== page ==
Michael and Alexis Brennan filed the suit Tuesday in Marion Superior Court on behalf of their daughter, Rachel. Rachel’s age is not included in the lawsuit, but it says she was in a child restraint seat in the back seat of the family car Nov. 2, 2004, when Alexis Brennan went to the Starbucks at 116th Street and I-69.

Brennan ordered a child’s hot chocolate with whipped cream and an adult hot chocolate without whipped cream at the drive-through. According to the lawsuit, Starbucks’ policy is to serve child drinks at lower temperature than adult drinks to avoid kids getting burned.

Brennan handed her daughter the child drink, and as she pulled away from the window, it spilled into Rachel’s lap.

The child was “screaming in pain,” and her mother pulled over, got Rachel out and removed her clothes to find the “skin on Rachel’s leg was falling off of her.” She suffered serious burns that required repeated medical attention and could require more medical attention, the lawsuit said. The parents are seeking unspecified damages.

Obviously, the kinds of cases that get turned (by certain interest groups) into urban legends about the tort system can’t be easily predicted. Some facts about this case – Starbuck’s policy of usually not serving hot drinks to children, the uncomfortable fact that the victim is a child and not an adult, and the alleged severe burns suffered – all might combine to make it less likely that norm entrepreneurs will seize upon this case as an example of the system run amok. But you never know – I did find the case on the Drudge Report, after all.

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Online Blacklisting of Medical Malpractice Plaintiffs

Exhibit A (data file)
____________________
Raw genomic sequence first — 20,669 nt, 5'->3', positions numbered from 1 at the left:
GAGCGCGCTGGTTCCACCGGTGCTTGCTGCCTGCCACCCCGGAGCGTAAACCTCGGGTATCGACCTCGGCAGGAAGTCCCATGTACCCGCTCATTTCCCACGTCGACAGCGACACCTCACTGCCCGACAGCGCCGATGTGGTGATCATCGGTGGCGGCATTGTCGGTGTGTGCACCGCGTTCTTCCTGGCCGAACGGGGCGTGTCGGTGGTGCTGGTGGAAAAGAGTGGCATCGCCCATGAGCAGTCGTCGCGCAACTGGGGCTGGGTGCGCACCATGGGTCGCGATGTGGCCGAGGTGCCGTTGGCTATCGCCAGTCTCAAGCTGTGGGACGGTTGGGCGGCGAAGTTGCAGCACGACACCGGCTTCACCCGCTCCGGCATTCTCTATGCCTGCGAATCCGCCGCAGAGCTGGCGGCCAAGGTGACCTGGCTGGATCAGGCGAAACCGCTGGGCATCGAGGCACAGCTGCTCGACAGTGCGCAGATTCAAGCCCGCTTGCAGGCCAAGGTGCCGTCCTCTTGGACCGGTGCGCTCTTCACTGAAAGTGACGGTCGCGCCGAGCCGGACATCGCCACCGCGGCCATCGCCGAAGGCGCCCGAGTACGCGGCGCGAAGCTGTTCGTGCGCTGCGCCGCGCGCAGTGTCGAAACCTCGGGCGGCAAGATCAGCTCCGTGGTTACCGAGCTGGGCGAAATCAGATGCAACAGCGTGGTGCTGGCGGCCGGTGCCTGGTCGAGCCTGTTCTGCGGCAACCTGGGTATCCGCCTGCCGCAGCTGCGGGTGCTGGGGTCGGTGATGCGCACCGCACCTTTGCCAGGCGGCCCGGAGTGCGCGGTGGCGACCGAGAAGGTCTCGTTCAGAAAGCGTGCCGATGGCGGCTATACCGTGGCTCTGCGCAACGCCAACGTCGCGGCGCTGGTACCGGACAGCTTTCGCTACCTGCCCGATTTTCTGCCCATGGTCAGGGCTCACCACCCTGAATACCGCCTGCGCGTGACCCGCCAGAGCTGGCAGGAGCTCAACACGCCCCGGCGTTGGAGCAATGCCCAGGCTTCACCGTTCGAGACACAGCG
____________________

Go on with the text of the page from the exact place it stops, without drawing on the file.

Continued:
stethoscope.jpgIn a disturbing development, websites are emerging to create blacklists of individuals who file medical malpractice claims. According to an article at Law.com:

In 2004, a group of Texas physicians launched DoctorsKnowUs.com. The site listed the names of plaintiffs, attorneys and expert witnesses in medical malpractice cases. That site did not make any distinction between cases that ended in plaintiff verdicts and those that ended in defense verdicts or settlements.

According to the New York Times, a North Texas man had trouble finding a physician for his 18-year old son after his name was posted on the site. He had filed a medical malpractice suit after his wife died from a missed brain tumor, and had won an undisclosed settlement.

DoctorsKnowUs.com was shut down four days after the Times article was published.

A new website to blacklist medical malpractice plaintiffs has emerged, called LitiPages.com. According to the Law.com article:

In the latest effort to enable doctors to shun patients who sue, an offshore company has launched an Internet site that lists the names of plaintiffs who have filed medical malpractice cases in Florida and their attorneys.

The site, LitiPages.com, encourages doctors to consider avoiding patients who are listed in the database, and it strongly encourages plaintiffs who have lost their cases at trial to turn around and sue their plaintiffs attorney. . . .

Unlike the Texas site, LitiPages.com plans to list only plaintiffs who filed cases that ended in a defense verdict, a settlement, or a plaintiff verdict on only one count while other counts were dismissed.

The overwhelming majority of med-mal cases that go to trial result in defense verdicts. A large percentage of claims never go to trial, and many of those result in settlements. Some experts say that it’s not possible to say that cases are “frivolous” just because they don’t result in a plaintiff verdict.

The article also discusses an interesting study about medical malpractice lawsuits:

Read More

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One of the Oddest Tort Cases

In what has to be one of the oddest tort cases I’ve ever heard of, the plaintiff won a $750,000 verdict, which was subsequently reduced to $400,000. To find out what his injury was, click here.